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Welsh Businesses Reveal how Brexit Uncertainty is Putting Jobs at Risk


The uncertainty caused by Brexit is threatening businesses and jobs in Swansea, local business leaders are warning, describing it as “disastrous”.

The warning comes as the UK government issued its assessment of the impact of a no deal Brexit:  food price hikes, widespread disruption to trade, and at least a £13 billion cost to business.

Major UK employers such as Airbus, Nissan, Ford, Sainsburys and Honda have already warned of the huge impact on jobs.

Now local businesses too are sounding the alarm about Brexit uncertainty, warning that Swansea and its surrounding area will not escape the impact.

Ben Donald, Sales Director of Celtic Chemicals, said:

“We have built a successful business in Port Talbot manufacturing and distributing specialty mineral salts and I’m appalled by the lack of certainty our industry and other sectors are facing.

We import and export throughout the EU and it is impossible to plan when we do not know what will happen at the ports and borders after March 29th.

A vote on March 12th gives only 17 days’ notice for businesses on what could be the biggest economic and trading upheaval we face in a generation. We are being badly let down.”

John Davies, a Swansea-based analyst with British Finance Trust, a specialist funder for businesses, said:

“The uncertainty that is created for business is disastrous.  More complicated businesses will not be able to function. Simple businesses will not be able to function effectively.

A coach company with tours is having to stop taking orders as they don’t know if tours can go ahead.  The pound has dropped, and everything costs more, but they get no more income. Drivers will not be able to drive in Europe. There are issues with capacity and customs problems at the ports. Yet the company still has to pay for the £250,000 coach it bought to do this work.”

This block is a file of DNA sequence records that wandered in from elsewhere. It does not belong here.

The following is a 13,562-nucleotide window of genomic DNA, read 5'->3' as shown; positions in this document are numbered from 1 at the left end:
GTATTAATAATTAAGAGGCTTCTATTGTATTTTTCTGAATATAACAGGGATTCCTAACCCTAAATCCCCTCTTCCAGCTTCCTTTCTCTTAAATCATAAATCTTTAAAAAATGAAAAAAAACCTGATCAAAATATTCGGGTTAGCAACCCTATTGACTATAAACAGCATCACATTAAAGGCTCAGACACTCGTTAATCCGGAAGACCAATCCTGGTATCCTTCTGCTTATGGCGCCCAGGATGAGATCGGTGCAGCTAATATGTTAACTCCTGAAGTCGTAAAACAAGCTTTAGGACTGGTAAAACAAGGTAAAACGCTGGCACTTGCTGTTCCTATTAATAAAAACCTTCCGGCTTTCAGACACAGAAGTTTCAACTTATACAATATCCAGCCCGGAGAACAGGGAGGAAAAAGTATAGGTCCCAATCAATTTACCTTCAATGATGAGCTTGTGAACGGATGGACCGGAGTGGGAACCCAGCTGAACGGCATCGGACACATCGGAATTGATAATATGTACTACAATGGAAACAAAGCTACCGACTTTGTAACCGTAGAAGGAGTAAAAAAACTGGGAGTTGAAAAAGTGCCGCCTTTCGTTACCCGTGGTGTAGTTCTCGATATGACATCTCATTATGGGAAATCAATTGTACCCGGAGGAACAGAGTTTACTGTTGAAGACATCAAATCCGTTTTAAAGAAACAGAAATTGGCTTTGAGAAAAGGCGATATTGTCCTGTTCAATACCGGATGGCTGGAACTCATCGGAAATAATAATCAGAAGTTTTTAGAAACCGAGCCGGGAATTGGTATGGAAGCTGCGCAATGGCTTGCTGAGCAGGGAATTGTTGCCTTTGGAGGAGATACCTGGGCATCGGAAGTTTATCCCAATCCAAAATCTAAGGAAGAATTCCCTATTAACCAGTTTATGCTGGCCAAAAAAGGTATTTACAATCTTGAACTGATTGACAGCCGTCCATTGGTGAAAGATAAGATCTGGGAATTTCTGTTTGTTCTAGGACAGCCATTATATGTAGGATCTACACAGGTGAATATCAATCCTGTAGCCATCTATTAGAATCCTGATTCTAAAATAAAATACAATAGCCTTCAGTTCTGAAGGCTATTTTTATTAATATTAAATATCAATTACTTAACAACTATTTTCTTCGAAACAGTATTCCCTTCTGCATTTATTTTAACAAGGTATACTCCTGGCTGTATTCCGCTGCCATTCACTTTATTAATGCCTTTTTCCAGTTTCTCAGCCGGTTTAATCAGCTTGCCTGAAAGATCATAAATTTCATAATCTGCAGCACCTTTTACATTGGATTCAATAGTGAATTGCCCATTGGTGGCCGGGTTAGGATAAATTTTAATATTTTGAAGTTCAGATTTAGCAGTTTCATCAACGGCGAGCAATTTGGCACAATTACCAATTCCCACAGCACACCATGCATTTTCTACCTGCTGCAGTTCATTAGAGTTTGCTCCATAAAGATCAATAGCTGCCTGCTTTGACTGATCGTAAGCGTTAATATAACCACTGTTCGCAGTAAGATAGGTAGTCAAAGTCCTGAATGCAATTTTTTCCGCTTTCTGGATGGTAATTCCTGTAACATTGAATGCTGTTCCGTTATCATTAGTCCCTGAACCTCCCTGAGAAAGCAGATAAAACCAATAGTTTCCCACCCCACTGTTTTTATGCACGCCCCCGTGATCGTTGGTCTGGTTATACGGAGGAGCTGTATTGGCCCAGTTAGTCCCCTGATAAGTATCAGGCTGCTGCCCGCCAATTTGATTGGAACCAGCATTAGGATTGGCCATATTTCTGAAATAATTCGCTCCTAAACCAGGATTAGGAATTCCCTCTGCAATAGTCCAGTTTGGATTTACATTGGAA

Dr Nils von Sicard, Managing Director of Enzyme Research Laboratories Ltd, based in Llansamlet, explained that Brexit would affect his business in three ways.

“First and most immediately, since a number of our products are manufactured in the US our profitability is directly linked to currency fluctuations. A drop in the pound and increased costs could render the business unviable.

Secondly and in the near term European funding which underpins most medical research on which our business relies will be cut.

Thirdly since our client base stretches to Europe any further disruption to frictionless trade, tariffs, delays and further red tape on time sensitive goods would have a negative impact.”

The warnings from local businesses come as the chaos caused by Brexit is increasing, with the government stockpiling food and medicines and spending billions of pounds of public money on preparations.

At the same time, feedback from Swansea for Europe street stalls and evidence from opinion polls all indicate a clear shift in public opinion.   The UK public is now clearly in favour of remaining in the European Union, by a margin of 54% to 46%, a combination of six polls has shown.

Paul Willner, chair of Swansea for Europe, said:

“Brexit is a disaster for jobs and for businesses.  Sony, Airbus, Dyson, Nissan, Honda, Ford; now local businesses too are sounding the alarm.   So-called project fear has become project fact.

There was never an upside to Brexit.  The downsides are becoming more and more obvious and local businesses and working people are the ones who suffer

At the same time, the feedback we get from the streets of Swansea and the evidence from opinion polls all point to the same conclusion: the tide has turned against Brexit in Swansea.   People are seeing through the false promises.  The cold hard reality is that Brexit is already damaging our city, our economy and our NHS.

Time is short, but it’s not too late.  We’re urging people to contact their MP to tell them of their concerns over Brexit and to ask them to support a People’s Vote.”